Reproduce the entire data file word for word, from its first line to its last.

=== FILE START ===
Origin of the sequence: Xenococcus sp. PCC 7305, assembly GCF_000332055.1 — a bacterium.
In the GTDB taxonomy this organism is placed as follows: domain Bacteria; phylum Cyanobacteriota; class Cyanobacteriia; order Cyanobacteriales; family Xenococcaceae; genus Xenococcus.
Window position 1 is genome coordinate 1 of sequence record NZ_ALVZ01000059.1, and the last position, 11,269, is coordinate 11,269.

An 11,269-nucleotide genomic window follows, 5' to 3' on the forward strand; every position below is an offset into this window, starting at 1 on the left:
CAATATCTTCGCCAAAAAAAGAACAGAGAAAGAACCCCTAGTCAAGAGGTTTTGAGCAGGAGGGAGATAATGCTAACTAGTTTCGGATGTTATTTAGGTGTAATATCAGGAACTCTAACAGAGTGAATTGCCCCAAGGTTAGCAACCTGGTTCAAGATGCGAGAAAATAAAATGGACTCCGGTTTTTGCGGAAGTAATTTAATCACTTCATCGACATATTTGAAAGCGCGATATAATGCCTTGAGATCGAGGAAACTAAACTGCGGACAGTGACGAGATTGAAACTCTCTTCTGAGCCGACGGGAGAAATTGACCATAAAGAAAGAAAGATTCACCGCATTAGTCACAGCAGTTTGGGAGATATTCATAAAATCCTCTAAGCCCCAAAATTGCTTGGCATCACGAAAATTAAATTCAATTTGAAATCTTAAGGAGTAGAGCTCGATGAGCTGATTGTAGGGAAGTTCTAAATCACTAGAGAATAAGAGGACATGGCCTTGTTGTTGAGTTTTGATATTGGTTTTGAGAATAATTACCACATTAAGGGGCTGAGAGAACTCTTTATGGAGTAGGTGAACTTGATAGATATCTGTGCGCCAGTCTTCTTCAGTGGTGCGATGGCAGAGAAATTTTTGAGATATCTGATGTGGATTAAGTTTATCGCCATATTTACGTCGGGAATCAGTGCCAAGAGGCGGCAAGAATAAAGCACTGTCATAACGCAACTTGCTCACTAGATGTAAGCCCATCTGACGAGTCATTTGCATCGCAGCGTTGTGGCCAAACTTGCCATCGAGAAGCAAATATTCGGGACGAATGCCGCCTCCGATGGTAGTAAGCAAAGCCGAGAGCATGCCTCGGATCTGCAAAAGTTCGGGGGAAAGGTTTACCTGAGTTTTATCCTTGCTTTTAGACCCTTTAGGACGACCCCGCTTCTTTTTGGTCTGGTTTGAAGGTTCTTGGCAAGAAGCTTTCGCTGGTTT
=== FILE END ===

Origin of the sequence: Xenococcus sp. PCC 7305, assembly GCF_000332055.1 — a bacterium.
In the GTDB taxonomy this organism is placed as follows: domain Bacteria; phylum Cyanobacteriota; class Cyanobacteriia; order Cyanobacteriales; family Xenococcaceae; genus Xenococcus.
Window position 1 is genome coordinate 1 of sequence record NZ_ALVZ01000059.1, and the last position, 11,269, is coordinate 11,269.

An 11,269-nucleotide genomic window follows, 5' to 3' on the forward strand; every position below is an offset into this window, starting at 1 on the left:
CAATATCTTCGCCAAAAAAAGAACAGAGAAAGAACCCCTAGTCAAGAGGTTTTGAGCAGGAGGGAGATAATGCTAACTAGTTTCGGATGTTATTTAGGTGTAATATCAGGAACTCTAACAGAGTGAATTGCCCCAAGGTTAGCAACCTGGTTCAAGATGCGAGAAAATAAAATGGACTCCGGTTTTTGCGGAAGTAATTTAATCACTTCATCGACATATTTGAAAGCGCGATATAATGCCTTGAGATCGAGGAAACTAAACTGCGGACAGTGACGAGATTGAAACTCTCTTCTGAGCCGACGGGAGAAATTGACCATAAAGAAAGAAAGATTCACCGCATTAGTCACAGCAGTTTGGGAGATATTCATAAAATCCTCTAAGCCCCAAAATTGCTTGGCATCACGAAAATTAAATTCAATTTGAAATCTTAAGGAGTAGAGCTCGATGAGCTGATTGTAGGGAAGTTCTAAATCACTAGAGAATAAGAGGACATGGCCTTGTTGTTGAGTTTTGATATTGGTTTTGAGAATAATTACCACATTAAGGGGCTGAGAGAACTCTTTATGGAGTAGGTGAACTTGATAGATATCTGTGCGCCAGTCTTCTTCAGTGGTGCGATGGCAGAGAAATTTTTGAGATATCTGATGTGGATTAAGTTTATCGCCATATTTACGTCGGGAATCAGTGCCAAGAGGCGGCAAGAATAAAGCACTGTCATAACGCAACTTGCTCACTAGATGTAAGCCCATCTGACGAGTCATTTGCATCGCAGCGTTGTGGCCAAACTTGCCATCGAGAAGCAAATATTCGGGACGAATGCCGCCTCCGATGGTAGTAAGCAAAGCCGAGAGCATGCCTCGGATCTGCAAAAGTTCGGGGGAAAGGTTTACCTGAGTTTTATCCTTGCTTTTAGACCCTTTAGGACGACCCCGCTTCTTTTTGGTCTGGTTTGAAGGTTCTTGGCAAGAAGCTTTCGCTGGTTT